WASHINGTON, PA (April 2, 2014)—Akatsuki Harada, nationally and internationally known Japanese wood sculptor from Samukawa, Japan, is visiting Washington and Jefferson College (W&J) this week, finishing work on his camphor wood sculpture, a gift from the people of Samukawa and the Samukawa International Exchange Association (SIEA) in honor of the 32-year “bond of friendship” established by retiring Professor of Sociology Professor Edward Greb, Ph.D., with Japan.
Harada, unable to capture a satisfying 3-D likeness of Greb working only from a photo, traveled to Washington to finish the section of the sculpture that depicts Greb’s image.
The sculpture features the Japanese Kanji character for “bond” in the center to reflect the mutual friendship between Greb, W&J and the people of Samukawa and Washington, Pa.
Other images on it include the twin towers of Old Main; Mt. Fuji, clearly visible from Samukawa; the Tori gate of the nationally famous Samukawa Jinja shrine; and bamboo and jonquils, the town flower of Samukawa. Upon completion, the sculpture will be placed on permanent display in Old Main.
The sculpture was presented to the college last October at a dinner at the college which followed a reception honoring Greb at The Woodlands. The reception was hosted by JapanTrac, the consulting firm which has assisted Greb in planning and implementing his educational tours to Japan since 1987. Jonathan Phillippi, owner of JapanTrac, who lived and taught in Samukawa for over 10 years, is assisting with the current project.
The Phillippi family will provide the display case for the finished work in honor of Greb (more) and in memory of Charles H. Phillippi, who recently passed away.
Harada, whose works are displayed in 13 countries, specializes in installation art and outdoor sculptures which celebrate nature themes. He lectures at conferences world-wide and has recently been commissioned by the City of Yokohama to plan and create the installation art for a newly established two-acre park recently donated to the city.
His philosophy includes the concept that art, like music, provides a form of communication soul to soul that transcends language or culture.
“Even though we cannot understand each other using language, still, we can find one another’s abilities by producing something together. We use the mind to think of each other and the spirit to understand each other. If we could find common ideas from many differences, that could be a vehicle for peace,” Harada said. “Working together opens and creates interesting dialogues. Dialogues produce the exchange of fruitful ideas. Different ideas, different lifestyles, different cultures, different ages; however, we can find common feelings and ideas through art despite our differences.”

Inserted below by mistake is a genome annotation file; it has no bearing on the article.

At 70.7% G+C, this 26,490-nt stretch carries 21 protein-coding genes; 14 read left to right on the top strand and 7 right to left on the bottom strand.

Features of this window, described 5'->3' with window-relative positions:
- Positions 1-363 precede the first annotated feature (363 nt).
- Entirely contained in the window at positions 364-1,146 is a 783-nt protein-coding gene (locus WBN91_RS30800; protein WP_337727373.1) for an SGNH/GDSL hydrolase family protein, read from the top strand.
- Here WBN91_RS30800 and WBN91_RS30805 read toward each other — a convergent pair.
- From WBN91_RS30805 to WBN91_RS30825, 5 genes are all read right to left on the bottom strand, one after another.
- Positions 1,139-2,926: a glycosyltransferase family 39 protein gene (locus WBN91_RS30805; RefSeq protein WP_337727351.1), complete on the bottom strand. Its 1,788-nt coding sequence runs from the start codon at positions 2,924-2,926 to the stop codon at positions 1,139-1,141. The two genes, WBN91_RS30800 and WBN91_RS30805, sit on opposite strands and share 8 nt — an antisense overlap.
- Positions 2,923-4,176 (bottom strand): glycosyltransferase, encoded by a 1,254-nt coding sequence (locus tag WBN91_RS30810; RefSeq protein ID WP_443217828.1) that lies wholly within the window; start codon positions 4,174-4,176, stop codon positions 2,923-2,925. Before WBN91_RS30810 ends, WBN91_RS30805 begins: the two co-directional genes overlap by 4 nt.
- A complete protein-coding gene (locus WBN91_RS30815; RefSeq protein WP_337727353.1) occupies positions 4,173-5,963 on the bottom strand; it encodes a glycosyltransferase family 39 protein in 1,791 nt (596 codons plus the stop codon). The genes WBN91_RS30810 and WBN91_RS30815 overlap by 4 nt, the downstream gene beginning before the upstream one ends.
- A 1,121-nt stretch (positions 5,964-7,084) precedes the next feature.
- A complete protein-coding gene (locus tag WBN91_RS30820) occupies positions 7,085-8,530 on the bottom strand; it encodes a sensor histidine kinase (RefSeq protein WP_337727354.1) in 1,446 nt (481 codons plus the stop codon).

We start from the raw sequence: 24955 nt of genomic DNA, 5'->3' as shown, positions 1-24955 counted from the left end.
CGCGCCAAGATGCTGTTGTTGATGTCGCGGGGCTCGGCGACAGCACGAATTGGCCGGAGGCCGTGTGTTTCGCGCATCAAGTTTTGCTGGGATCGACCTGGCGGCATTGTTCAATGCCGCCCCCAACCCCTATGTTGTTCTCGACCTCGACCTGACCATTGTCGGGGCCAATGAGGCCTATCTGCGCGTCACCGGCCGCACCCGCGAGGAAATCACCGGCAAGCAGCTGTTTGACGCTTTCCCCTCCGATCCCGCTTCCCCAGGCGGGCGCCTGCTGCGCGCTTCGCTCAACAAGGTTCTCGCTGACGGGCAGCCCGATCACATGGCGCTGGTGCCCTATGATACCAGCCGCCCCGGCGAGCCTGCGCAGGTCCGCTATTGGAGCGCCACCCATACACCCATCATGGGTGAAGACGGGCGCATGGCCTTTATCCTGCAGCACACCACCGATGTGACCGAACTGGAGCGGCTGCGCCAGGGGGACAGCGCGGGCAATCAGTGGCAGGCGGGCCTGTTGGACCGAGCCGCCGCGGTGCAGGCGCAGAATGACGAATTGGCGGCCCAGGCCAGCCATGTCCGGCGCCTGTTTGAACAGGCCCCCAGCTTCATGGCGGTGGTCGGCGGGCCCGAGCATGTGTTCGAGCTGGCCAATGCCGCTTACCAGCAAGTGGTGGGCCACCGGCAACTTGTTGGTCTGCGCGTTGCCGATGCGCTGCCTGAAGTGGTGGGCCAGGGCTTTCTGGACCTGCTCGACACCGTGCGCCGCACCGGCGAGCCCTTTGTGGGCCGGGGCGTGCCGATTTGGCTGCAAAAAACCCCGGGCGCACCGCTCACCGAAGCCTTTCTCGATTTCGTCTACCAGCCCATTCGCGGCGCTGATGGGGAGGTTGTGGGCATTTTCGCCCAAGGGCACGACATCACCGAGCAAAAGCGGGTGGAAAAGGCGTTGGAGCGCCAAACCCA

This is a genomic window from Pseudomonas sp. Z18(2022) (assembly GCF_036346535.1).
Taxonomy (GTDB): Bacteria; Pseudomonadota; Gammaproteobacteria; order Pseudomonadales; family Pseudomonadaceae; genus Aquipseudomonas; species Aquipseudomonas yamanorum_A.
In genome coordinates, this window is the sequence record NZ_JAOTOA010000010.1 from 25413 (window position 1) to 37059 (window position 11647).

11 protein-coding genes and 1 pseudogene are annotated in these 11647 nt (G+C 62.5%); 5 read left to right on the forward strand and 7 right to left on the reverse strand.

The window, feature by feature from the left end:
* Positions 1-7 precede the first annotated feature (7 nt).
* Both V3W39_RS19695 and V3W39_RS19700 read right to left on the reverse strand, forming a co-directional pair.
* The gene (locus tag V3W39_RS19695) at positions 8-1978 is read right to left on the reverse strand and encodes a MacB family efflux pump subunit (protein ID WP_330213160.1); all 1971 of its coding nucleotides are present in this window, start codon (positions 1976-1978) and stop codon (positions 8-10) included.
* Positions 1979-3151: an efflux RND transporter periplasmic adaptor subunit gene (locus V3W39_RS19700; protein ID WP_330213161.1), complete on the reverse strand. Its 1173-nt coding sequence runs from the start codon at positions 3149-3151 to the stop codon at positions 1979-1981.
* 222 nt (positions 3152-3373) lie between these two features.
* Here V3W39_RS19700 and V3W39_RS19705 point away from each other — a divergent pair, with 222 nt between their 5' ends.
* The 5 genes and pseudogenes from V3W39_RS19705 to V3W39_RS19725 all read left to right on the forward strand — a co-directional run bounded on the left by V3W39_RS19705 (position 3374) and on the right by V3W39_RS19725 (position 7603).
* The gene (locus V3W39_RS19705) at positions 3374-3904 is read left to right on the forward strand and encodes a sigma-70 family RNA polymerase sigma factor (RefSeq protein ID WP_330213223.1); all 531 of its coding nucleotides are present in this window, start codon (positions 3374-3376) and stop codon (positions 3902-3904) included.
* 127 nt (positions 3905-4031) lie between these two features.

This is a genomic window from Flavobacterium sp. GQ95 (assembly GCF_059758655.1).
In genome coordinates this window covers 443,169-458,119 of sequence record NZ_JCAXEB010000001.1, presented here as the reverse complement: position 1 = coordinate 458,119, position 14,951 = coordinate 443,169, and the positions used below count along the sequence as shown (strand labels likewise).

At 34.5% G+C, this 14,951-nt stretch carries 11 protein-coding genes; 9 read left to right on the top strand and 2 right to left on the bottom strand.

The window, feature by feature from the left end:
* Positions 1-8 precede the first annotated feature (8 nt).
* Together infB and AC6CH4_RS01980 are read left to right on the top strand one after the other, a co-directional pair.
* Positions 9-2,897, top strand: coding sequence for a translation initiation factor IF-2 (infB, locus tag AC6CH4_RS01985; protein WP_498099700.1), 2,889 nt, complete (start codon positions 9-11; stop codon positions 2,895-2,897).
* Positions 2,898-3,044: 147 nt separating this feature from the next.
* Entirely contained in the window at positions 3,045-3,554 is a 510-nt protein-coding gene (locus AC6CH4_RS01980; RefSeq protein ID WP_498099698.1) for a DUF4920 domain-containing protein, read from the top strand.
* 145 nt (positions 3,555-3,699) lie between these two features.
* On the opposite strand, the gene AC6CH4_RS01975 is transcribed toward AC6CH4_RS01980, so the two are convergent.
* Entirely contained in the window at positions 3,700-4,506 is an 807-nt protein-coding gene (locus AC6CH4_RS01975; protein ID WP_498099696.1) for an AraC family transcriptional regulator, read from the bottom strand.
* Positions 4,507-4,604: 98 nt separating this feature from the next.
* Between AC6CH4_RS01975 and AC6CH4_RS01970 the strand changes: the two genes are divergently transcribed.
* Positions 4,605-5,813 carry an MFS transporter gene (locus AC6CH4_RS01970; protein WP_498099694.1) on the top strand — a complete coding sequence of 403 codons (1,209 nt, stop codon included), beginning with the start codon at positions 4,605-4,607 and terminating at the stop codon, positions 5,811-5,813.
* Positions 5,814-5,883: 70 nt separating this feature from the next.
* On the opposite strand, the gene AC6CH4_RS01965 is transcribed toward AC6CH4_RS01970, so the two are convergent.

Greb, who has spent 39 years at W&J, studied at Sophia University Tokyo. He has taught sociology courses on Japan at the college and has taken nearly 200 W&J students to Japan on tours since 1987. The students visit Samukawa, Japan, Harada’s hometown, for a long weekend with homestay hosts at the time of Adult’s Day, which celebrates the coming of age of 20 year olds. In July 2007, 26 people from Samukawa visited W&J for ten days of study, touring the Washington area and enjoying weekend home stays with local families.
Harada is accompanied on his visit by his wife, Nina, their two children and SIEA member Hisashi Sawada, who is creating a photo journal of the event for the Samukawa newspaper and the SIEA newsletter. Sawada, an engineer in the Japanese space program, is also an accomplished potter and wood worker. He and Jonathan Phillippi are assisting Harada in his work in the workroom at U. Grant Miller Library on campus.
Harada’s visit to W&J was planned by Sociology professor Stuart Miller, Ph.D., under the auspices of the Office of Academic Affairs.
The visit was made possible by grants from The Greb-Phillippi Fund, a fund established by Dr. Greb in 2012 for international exchange from Samukawa to the United States and The Maxwell Fund at W&J. Greb and his wife, Barbara Betler Greb, have also established an international travel fund at W&J available to students who wish to travel or study abroad.
Students are encouraged to visit the project to see the sculptor at work in the library workroom on the lower floor. The public is also welcome.